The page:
Detective Inspector Jago investigates, uncovering deception and betrayal.
At first glance, the young woman found in the early hours of the morning where bombs have landed is just another casualty of the previous night’s air raid. But when the post-mortem shows signs of strangulation, Detective Inspector Jago is called on to investigate.
The dead woman is smartly dressed but carries no identification. However, a local engineering company reports a staff member has failed to appear at work that morning and the body is quickly identified as that of Miss Mary Watkins.
DI Jago’s initial interviews yield little fruit; no one can think of a reason why Mary would be murdered. But as the investigation continues DI Jago begins to uncover a trail of deception and betrayal.
Mike Hollow studied languages at Cambridge, then worked for the BBC and then Tearfund. Now a freelance writer and editor, he lives in Basingstoke (England) with his wife Margaret. A popular poet, his work has been widely performed and has appeared in many collections.
Fifth Column is the second book in Mike Hollow’s Blitz Detective series. Set during the years of the Nazi bombings of London, this mystery is perfect for those who want an authentic look at England during WWII. I loved the attention to detail that Hollow brings to his novel — from women’s fashion and popular culture to the more serious issues of the nightly attacks from the skies and the threat of sabotage from spies (fifth column refers to a group within a country sympathetic to the enemy). While Fifth Column is the sequel to Direct Hit, it can be read as a standalone. But I recommend you begin at the beginning; you don’t want to miss any part of this great series.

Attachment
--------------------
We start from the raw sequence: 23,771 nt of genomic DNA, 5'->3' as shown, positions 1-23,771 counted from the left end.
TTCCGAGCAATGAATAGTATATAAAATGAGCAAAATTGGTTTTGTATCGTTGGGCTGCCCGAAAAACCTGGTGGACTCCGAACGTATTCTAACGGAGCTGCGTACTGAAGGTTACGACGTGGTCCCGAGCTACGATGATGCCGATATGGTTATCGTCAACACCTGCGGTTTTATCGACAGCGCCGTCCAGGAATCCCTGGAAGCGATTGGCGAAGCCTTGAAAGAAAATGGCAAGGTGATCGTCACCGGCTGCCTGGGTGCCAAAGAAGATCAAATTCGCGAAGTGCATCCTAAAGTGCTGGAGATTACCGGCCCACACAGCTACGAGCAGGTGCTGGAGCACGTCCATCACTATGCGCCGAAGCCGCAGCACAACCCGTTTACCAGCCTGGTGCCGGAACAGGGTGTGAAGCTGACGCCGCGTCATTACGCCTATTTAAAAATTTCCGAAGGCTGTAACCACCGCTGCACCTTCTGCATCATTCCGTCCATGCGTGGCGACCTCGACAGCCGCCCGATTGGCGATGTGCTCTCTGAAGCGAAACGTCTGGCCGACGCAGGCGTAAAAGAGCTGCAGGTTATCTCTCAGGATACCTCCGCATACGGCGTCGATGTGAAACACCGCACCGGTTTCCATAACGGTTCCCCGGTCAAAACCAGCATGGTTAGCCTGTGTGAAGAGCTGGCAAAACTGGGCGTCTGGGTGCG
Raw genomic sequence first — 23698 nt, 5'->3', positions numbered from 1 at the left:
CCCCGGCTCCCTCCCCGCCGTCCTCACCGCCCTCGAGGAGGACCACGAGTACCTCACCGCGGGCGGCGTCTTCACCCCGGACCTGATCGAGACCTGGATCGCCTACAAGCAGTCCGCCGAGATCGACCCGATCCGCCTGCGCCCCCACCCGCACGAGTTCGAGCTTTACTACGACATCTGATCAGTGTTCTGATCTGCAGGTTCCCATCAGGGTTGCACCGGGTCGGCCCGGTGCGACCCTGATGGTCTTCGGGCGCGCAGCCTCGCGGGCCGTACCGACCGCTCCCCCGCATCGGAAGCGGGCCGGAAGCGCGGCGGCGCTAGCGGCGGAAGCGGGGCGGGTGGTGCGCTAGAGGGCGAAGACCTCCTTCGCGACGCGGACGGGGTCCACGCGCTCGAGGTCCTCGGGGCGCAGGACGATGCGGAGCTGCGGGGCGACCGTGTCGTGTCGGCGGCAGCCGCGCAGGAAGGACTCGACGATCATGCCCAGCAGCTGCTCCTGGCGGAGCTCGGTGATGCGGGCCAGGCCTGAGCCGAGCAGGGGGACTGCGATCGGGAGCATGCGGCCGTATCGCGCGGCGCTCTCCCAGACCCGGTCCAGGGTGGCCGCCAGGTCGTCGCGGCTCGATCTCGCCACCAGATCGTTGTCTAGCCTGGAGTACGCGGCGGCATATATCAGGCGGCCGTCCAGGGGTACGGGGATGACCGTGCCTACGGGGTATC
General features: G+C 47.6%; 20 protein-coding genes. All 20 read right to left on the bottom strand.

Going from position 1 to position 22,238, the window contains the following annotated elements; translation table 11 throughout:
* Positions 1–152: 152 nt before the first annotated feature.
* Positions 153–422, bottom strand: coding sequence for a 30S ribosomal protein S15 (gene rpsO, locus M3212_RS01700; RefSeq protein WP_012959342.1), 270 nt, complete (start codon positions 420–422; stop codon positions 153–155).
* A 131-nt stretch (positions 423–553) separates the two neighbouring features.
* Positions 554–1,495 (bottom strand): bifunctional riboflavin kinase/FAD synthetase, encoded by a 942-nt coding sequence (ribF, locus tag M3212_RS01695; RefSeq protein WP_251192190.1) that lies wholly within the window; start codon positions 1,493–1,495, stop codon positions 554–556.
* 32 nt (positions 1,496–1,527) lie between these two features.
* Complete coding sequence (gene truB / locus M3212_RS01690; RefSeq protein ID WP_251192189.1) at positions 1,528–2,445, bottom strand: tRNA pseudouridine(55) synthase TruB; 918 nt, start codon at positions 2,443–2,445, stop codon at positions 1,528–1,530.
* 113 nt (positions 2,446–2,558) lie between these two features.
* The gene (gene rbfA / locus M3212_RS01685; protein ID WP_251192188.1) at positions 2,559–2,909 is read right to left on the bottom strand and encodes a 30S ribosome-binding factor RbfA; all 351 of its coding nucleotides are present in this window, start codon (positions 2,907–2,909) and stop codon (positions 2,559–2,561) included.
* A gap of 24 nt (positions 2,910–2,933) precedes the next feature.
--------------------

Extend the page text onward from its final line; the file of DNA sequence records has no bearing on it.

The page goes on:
The nightly bombings are beginning to wear on Detective Inspector John Jago. A survivor of the Great War, he never thought that his world would be upended in such a way again. But he has a job to do. When a body of a young woman is discovered at the site of a bombing, it becomes obvious that a bomb was not the culprit and a murderer is on the loose.
Fifth Column has a number of strengths. It is a slowly unfolding mystery that will keep you guessing. There are quite a few suspects all with tenuous connections to the victim. DI Jago, DC Craddock and the reader have their hands full trying to discover just what is going on. Thrown into the mix are blackmarket dealings, pro-Nazi sentiment, thefts and an extortion plot. Sounds like a lot going on and there is, but Hollow allows his detective to methodically and intuitively work through each clue. DI Jago is an interesting and sympathetic character. All alone in the world and with his life revolving around his work, he, nevertheless, looks to the future that seems just out of reach. Other characters are great compliments to the story and to Jago’s character development. For historical accuracy, Fifth Column cannot be beat. It is obvious that Hollow spent a great deal of time on research. Every detail seems just right and adds a depth to the story not often found in mystery fiction. The author’s website is a treasure trove of information surrounding the story and the history of the era.
I loved Fifth Column, and if you are a fan of historically based mysteries, I am betting you will too. A plot line concerning Jago’s personal life is left dangling, ensuring that I’ll have another enjoyable return visit with The Blitz Detective.
Highly Recommended. Please note: this is a British novel and contains some language.
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(Thanks to Kregel and Lion Hudson for a review copy. All opinions expressed are mine alone.)